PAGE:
Guideline/Timeline for NCAA Div. 1 Swimming Recruitment

<p>Hello Everyone,</p>

<p>I am a male high school junior from Canada and my goal is to be recruited by a NCAA Div. 1 Swim Team, especially an Ivy League school. Is there any sort of general guideline/timeline of how to go through the recruiting process as a swimmer (e.g. when to take SAT/Subject Tests)? Should I start contacting the coaches now (filling out online questionnaires and emailing) or wait until the new year? Also, does anyone have further tips or advice?</p>

<p>Thanks so much in advance!

<p>Definitely, start filling out the online registrations and send brief emails/bios to coaches
with best times gpa etc
This time next year, you will be setting up ov's and if things go well with any Ivy or other top school they will expect you to apply ED so you will need to have your application completed.
With that in mind, the SAT's and subject tests need to be taken so that you have an opportunity to retake if not happy with score and to have time to study the areas that need to be bolstered.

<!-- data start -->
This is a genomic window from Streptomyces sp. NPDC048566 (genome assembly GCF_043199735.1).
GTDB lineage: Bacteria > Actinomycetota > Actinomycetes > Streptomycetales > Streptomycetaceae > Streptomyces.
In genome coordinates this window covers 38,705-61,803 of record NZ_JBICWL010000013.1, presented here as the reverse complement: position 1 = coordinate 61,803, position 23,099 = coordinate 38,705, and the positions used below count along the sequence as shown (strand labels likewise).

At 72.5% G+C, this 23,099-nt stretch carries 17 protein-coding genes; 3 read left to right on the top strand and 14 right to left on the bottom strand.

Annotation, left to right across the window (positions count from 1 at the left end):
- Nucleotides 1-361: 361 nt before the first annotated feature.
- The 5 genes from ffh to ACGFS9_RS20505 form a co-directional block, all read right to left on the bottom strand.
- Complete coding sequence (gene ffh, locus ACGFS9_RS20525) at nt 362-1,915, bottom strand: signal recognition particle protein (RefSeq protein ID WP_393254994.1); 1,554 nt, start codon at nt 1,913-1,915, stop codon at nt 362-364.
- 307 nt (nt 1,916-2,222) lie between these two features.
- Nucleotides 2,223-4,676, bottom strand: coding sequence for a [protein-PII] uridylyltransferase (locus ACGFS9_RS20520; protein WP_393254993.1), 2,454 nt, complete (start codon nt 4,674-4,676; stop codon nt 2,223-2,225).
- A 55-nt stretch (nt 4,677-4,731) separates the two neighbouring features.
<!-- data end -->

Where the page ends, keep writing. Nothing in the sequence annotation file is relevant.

Use your head,look at each team ,see where your times will give you the best opportunity
to help with your applications but most of all try to attend a school where if you blow out your shoulder day one you still will be extremely happy with your college choice.
Best of luck and try to enjoy the entire process.</p>

<p>Hi fleishmo6 thanks for the quick reply!
I actually didn't have the best season last year and my times at the end of the season weren't as good as I would've liked them to be. Do you think I should still contact them now or wait maybe a month or two until I swim my first one or two meets of the season? That way it'll also be after the ED/EA deadlines for the recruits this year.
I am planning to take the PSAT in Oct. for practice and the SAT in December or January.
On a side note, when would be the best time to take the Subject Tests? </p>


<p>Re: the Subject Tests, be aware that these are offered less often than the SAT. I would check out the schedule soon and then make some plans depending on your coursework, and when you will know enough material and it will be freshest in your mind. And like the SATs, you may also decide you want a second crack at it. </p>